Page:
Laura Keeble answers FAD’s Questions

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1 When did you start to make art?
From my beginning.

2 How did you evolve into a professional artist?
I don’t think being an artist is a career choice.
I really believe that being an artist is a way of thinking/seeing and therefore a way of life.
It’s not something that I chose. I did choose however to go to university and educate myself in Contemporary art.
This was a massive decision for me as it created a further awareness and opened up a whole new world of discovery.

3 What drove you to make art as a professional vocation?
It’s never been a choice. I am passionate to the point of obsession about making work

4 Explain your inspiration?
The desire to create a moments thought and raise a question. Communication.

5 In what way does your inspiration transform into ideas?
I find it easier to communicate through imagery. When I see questions that I would
like to create the ideas are images in my head. I think in pictures.

6 From Ideas to production of art – how? And why?
If I ignore an idea, it never leaves my brain and continues to bug me…it’s easier to create
how I see it in my head and move on.

7 Could your ideas be portrayed in any other medium? If so which?
I hope that when I use a medium to work in it is the best media for the piece.
I do have a fascination with creating a book of descriptions that would
describe installations without me having created them, perhaps even pasting a
description at the site-almost like a proposal…not half as exciting though!!!

8 Which artists would you most like to blatantly rip off?
Depends for what reason! Not really a fan of the term Rip off, sounds incredibly mean.
My work is all about appropriation so if there was someone’s work in particular
I wanted to play with, if I could open a different dialect with it, there would have to be a reason..a twist perhaps!!
…then I would!!

9 Why is your art made?
To make observations, create discussion and highlight how our lives are made up of constant contradictions.
From a personal standpoint I have to make the work otherwise the idea will float round my head until I can
think of nothing else. Making the work is almost a release for me.

10 What does being an artists mean to you?
Everything

11 Are you happy with your reasons for making art? i.e Are there any trade offs that make life hard?
I find it incredibly hard to accept money for indoor work..this makes life hard as I constantly am
having inner arguments with myself about this interfering with the integrity of the work.

12 When does your art become successful?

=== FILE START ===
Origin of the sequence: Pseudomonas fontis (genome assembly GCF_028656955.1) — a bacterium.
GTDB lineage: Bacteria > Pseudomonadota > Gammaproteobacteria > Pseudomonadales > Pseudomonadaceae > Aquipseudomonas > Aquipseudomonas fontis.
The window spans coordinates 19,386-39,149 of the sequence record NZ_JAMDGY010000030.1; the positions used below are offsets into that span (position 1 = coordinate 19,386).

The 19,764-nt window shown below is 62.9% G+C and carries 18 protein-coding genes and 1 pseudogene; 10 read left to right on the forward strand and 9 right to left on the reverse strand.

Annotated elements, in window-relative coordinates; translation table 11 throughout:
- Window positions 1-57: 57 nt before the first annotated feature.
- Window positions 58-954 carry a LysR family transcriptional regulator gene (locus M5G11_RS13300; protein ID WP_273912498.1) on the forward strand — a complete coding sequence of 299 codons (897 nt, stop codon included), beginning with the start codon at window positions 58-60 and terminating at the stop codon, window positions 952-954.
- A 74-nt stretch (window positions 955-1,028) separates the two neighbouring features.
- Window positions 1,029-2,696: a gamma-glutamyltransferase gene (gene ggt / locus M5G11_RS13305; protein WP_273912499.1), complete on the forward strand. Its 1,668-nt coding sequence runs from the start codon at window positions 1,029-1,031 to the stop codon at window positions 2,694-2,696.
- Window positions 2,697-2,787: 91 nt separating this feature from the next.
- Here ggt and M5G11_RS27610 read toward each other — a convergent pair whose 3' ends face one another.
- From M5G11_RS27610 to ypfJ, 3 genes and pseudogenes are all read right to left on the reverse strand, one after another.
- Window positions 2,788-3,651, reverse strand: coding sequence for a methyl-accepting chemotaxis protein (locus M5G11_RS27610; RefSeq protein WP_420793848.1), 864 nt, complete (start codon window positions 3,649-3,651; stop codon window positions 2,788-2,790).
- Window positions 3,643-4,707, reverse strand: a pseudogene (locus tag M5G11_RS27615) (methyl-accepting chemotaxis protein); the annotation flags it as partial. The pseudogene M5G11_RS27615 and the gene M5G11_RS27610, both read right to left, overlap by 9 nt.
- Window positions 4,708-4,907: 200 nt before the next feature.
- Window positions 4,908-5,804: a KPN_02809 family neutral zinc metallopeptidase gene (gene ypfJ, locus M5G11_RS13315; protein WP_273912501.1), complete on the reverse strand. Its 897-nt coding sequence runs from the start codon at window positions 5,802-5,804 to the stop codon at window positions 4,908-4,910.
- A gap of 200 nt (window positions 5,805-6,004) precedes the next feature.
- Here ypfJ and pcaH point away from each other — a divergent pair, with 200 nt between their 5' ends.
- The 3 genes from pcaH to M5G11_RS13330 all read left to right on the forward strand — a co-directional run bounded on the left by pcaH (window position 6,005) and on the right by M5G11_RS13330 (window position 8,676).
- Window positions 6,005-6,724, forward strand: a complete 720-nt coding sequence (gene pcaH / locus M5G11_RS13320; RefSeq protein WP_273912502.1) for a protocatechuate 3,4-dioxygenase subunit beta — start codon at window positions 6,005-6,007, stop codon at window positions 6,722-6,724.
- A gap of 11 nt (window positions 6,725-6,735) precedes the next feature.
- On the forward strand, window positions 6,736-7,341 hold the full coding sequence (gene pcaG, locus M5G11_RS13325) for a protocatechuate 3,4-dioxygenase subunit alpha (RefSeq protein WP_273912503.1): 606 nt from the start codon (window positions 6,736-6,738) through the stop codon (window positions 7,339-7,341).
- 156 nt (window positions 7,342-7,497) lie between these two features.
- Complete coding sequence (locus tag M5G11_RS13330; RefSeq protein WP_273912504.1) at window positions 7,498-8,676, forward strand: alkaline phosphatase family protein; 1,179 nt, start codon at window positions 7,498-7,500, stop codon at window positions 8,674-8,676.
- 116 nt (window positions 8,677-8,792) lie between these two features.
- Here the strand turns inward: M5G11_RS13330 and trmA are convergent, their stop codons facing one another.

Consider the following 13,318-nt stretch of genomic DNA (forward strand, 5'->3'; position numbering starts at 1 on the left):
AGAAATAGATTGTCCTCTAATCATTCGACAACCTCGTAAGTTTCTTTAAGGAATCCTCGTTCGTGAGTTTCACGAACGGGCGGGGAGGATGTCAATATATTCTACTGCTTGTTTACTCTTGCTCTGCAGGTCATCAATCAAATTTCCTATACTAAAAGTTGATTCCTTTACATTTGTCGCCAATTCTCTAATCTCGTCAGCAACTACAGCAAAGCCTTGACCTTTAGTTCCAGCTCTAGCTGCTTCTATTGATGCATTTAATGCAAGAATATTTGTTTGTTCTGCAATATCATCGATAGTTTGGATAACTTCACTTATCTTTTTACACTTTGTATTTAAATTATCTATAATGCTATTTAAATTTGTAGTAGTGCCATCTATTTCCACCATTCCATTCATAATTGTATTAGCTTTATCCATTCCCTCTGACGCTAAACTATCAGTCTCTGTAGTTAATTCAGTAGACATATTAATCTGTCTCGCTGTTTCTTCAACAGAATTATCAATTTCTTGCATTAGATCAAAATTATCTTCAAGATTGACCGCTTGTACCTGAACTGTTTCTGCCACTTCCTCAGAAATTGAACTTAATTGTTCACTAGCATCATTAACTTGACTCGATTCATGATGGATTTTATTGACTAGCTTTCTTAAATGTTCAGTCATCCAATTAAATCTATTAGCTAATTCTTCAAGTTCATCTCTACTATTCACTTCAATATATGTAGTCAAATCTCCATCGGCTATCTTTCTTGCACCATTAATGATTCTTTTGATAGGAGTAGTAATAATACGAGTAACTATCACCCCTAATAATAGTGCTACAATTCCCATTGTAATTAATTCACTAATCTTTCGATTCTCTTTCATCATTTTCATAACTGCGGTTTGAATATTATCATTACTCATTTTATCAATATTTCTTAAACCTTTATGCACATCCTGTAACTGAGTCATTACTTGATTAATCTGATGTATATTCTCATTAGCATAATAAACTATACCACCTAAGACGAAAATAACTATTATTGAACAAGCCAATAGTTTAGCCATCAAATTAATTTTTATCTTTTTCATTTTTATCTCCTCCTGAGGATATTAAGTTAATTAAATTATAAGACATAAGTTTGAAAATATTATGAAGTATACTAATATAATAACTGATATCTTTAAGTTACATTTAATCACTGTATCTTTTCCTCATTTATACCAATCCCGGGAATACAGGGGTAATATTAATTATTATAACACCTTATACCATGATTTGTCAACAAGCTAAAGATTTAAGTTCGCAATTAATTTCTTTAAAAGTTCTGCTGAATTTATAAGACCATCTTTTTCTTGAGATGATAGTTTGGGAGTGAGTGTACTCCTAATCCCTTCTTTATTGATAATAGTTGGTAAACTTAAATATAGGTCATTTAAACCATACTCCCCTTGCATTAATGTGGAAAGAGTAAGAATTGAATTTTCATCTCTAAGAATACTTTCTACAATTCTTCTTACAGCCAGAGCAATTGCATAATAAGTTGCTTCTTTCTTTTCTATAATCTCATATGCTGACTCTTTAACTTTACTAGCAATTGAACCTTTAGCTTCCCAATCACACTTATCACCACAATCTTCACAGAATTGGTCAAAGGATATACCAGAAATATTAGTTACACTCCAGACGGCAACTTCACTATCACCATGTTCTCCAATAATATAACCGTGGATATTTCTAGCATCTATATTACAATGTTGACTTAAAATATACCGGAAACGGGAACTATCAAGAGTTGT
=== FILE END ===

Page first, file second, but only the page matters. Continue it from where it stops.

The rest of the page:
When I trust my intuition.
With street work it’s always about the reactions of others that make the work interesting to me.

13 What is art?

Everything and nothing.

14 How do you start the process of making work?
It’s more a case of coming across something that I feel needs to be flagged up or that I have a personal interest in and from this I will begin to go through a process of idea filtering, heavy research and contextualisation.

15 Who prices your work? And how is the price decided upon?
I don’t price my work, but have always been aware that art pricing is about what someone is prepared to pay to own it.

16 What is your next; move,project,show etc?

I am currently very excited to be working on a solo show in the new year with the Andipa Gallery.
It’s a time for me to see if I can create an impact indoors.
I have been playing with a lot of ideas that command their own space and
need to be viewed within.

17 What are the pros and cons of the art market?
I couldn’t say. I am not interested in the selling of work just making it.

18 Which pieces would you like to be remembered for?

There is a new indoor sculpture I am in the process of making. I believe it to be the most poignant work I have ever made.

19 Any routine in making your artwork? If so what?
Ideas first followed by an intense period of energetic making and then frequent episodes of doubt.

20 What has been the biggest break in your career?

Forgotten Something!!?! installation outside the White Cube.

21 Who has been the biggest influence on you?

Lots of creative people have influenced me, amongst them
Brad Downey, his Madonna and Child installation was amazing and one of my favourites.

22 How many artworks have you given away and to whom?

The majority of the work I make is left on the street and is no longer mine, so anyone who takes a liking or offense to it!

www.laurakeeble.com
www.andipa.com

About Mark Westall

Mark Westall is the founder and editor of FAD magazine, a curation of the world’s most interesting culture, and Creative Director of FAD Agency, a digital creative agency: www.fad.agency

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